Carnivorous plants can be very charming. We feed Venus flytraps with what looks like little mouths, and they seemingly smile up at us in gratitude. Sundews twinkle, and curl around little offerings. Pitcher plants look like they are singing together in chorus, or laughing at a secret joke. When they are out on the porch, I miss mine. I like to take one or two, and put them under my desk lamp, just for a little while. It feels like they are visiting, sharing my company. They’re like little pets with artistic and scientific appeal. Also, they come with the tiniest of thrills at being so close to a deceptive and seductive predator. A sun loving, flowering beauty that whispers morbid poetry.
Lately, I have been reaping the rewards of a successful quest. Somewhere around a decade ago, a grocery store was selling pitcher plants and sundews alongside their seasonal flytraps, and I jumped at the chance. Killed them all. Got very sad. Decided that every time a grocery store offered flytraps, I would buy one until I learned to keep them alive, because I am a stubborn person. If I could bring a flytrap out of dormancy, I would move to propagation. If I succeeded, I would reward myself with more pitcher plants and sundews.
While undertaking my epic quest, I learned from a whole plethora of mistakes. I didn’t have internet access or money for supplies when I started, the first couple of years were clumsy. One year, I forgot spring water wasn’t pure enough. I completely misunderstood everything important about dormancy. I did learn, though. Got close to meeting my goal once, but a toddler and a dog conspired to kill my plant, so I had to try again. But I did, of course I did, and in fact, I did it with the most beautiful flytrap that I’ve seen in a grocery store.
I took photos immediately, I knew my skills would be enough to keep her alive, but I had never managed to grow one to look quite that glorious (windowsills are not enough sun for that red, most of the time). Good thing I did, because she does not look that glorious today. I learned from the previous flytrap what happened when I left it on the porch and turned my back. Curious fingers could not resist Mama’s fascinating plant and, the dog wanted to eat it. Badly. So, my beautiful flytrap had to sit in a sunny window for a year. She is doing well, and I did propagate her, but my light was not strong enough for her to grow as stunning as she used to be.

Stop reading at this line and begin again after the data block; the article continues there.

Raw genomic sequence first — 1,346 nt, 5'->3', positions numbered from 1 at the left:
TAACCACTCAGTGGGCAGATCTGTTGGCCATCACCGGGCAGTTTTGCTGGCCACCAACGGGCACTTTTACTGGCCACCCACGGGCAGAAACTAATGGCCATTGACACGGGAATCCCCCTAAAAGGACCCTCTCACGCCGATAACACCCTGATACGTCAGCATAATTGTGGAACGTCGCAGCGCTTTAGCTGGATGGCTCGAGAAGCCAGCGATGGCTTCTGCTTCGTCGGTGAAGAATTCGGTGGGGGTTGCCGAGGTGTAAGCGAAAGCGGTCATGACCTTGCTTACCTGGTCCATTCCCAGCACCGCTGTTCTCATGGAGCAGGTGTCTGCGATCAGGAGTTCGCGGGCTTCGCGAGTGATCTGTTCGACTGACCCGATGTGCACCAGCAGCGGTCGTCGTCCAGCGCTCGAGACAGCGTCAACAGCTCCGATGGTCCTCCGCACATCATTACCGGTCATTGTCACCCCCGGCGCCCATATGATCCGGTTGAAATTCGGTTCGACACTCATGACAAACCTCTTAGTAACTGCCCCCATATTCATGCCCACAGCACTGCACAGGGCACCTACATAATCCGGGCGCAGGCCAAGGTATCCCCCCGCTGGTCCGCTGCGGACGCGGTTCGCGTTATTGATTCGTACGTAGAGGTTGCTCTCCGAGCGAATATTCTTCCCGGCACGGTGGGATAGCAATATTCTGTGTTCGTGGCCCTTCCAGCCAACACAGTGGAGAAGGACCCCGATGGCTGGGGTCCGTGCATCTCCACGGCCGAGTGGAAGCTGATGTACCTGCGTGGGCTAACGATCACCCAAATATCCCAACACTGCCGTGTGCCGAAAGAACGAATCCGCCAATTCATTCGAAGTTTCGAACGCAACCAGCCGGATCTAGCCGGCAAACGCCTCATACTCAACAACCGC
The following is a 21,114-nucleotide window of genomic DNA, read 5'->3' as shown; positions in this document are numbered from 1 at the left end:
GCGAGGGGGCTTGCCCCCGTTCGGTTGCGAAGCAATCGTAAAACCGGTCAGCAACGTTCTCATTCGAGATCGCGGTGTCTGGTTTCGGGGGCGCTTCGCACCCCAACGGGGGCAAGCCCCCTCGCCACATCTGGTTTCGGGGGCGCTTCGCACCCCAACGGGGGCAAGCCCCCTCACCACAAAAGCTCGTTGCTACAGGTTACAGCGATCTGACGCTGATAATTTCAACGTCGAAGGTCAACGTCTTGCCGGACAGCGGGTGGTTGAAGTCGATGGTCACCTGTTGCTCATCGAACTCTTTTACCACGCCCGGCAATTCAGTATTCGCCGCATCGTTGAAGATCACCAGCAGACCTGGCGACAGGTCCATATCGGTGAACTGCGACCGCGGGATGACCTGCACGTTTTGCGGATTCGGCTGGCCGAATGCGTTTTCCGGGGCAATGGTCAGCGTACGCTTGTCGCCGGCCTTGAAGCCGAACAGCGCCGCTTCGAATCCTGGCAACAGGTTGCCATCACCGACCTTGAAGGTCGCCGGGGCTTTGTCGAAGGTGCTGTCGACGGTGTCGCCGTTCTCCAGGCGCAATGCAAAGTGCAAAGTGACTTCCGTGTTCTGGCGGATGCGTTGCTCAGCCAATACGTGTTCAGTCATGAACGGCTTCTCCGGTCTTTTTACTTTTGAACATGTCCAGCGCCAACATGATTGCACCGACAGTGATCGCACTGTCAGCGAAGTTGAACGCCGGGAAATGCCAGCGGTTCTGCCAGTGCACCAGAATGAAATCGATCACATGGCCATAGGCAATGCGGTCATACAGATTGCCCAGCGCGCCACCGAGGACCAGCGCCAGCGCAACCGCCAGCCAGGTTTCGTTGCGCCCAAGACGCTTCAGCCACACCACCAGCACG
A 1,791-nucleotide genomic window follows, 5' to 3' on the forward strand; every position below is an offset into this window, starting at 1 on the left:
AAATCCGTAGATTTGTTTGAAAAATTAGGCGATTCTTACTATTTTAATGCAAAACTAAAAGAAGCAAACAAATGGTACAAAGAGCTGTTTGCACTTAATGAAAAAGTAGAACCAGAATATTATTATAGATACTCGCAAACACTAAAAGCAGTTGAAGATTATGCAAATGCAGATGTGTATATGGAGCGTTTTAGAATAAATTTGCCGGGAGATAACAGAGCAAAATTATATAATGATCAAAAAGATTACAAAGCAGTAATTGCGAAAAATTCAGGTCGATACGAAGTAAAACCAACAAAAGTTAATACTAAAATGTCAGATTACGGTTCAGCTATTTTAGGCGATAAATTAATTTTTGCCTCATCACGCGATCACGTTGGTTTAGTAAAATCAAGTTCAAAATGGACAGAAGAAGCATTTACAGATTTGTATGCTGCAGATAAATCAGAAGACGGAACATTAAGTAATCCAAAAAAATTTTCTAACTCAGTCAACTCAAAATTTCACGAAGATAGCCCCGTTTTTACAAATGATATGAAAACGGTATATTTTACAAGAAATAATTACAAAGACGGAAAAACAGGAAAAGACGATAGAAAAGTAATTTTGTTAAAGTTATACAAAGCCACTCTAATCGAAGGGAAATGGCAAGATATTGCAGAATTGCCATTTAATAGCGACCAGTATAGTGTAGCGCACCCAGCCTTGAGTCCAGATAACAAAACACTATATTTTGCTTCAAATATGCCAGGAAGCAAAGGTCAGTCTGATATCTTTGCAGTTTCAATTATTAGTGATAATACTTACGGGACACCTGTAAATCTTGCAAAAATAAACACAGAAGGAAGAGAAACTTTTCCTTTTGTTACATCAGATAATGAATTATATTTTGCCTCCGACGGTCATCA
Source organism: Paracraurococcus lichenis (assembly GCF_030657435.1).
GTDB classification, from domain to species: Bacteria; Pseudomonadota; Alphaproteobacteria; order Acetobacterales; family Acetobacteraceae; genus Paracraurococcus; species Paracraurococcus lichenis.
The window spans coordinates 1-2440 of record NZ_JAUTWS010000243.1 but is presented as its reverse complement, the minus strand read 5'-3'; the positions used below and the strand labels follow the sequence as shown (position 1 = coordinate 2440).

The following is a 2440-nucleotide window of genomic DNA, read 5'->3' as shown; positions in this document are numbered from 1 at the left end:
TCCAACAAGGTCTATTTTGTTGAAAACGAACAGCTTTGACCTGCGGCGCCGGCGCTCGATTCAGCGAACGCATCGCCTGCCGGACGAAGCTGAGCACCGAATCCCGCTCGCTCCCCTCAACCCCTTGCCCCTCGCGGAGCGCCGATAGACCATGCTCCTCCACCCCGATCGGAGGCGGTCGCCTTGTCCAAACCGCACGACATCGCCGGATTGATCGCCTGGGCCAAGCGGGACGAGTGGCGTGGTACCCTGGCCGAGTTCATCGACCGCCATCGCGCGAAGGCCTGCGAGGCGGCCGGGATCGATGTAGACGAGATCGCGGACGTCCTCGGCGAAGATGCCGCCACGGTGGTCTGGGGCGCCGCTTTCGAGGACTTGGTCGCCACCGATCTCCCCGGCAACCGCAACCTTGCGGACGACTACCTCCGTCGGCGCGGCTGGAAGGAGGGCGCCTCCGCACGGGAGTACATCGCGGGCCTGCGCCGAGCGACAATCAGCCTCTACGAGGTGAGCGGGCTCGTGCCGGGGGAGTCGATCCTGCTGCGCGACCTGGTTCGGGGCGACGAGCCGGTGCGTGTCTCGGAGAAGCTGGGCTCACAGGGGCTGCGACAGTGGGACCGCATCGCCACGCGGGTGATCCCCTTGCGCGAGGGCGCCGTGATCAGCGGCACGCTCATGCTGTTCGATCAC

However, as I mentioned, I promised myself that when I propagated a flytrap, I would splurge on a collection. Propagate her and splurge I did, and she benefited by getting a larger pot and a safe area on the porch, thanks to some new shelves that keep her away from the dog. The girl is older, and understands the plants will die if played with. So, my mother flytrap, named Tippi (short for Tippitiwichet, the name of my blog is one of the common names for flytrap) is finally is getting the full sun she deserves, and already she’s starting to blush. Just a little, but I’m encouraged. You can see her leaves aren’t as yellow as they were though, that was from shipping and grocery store conditions.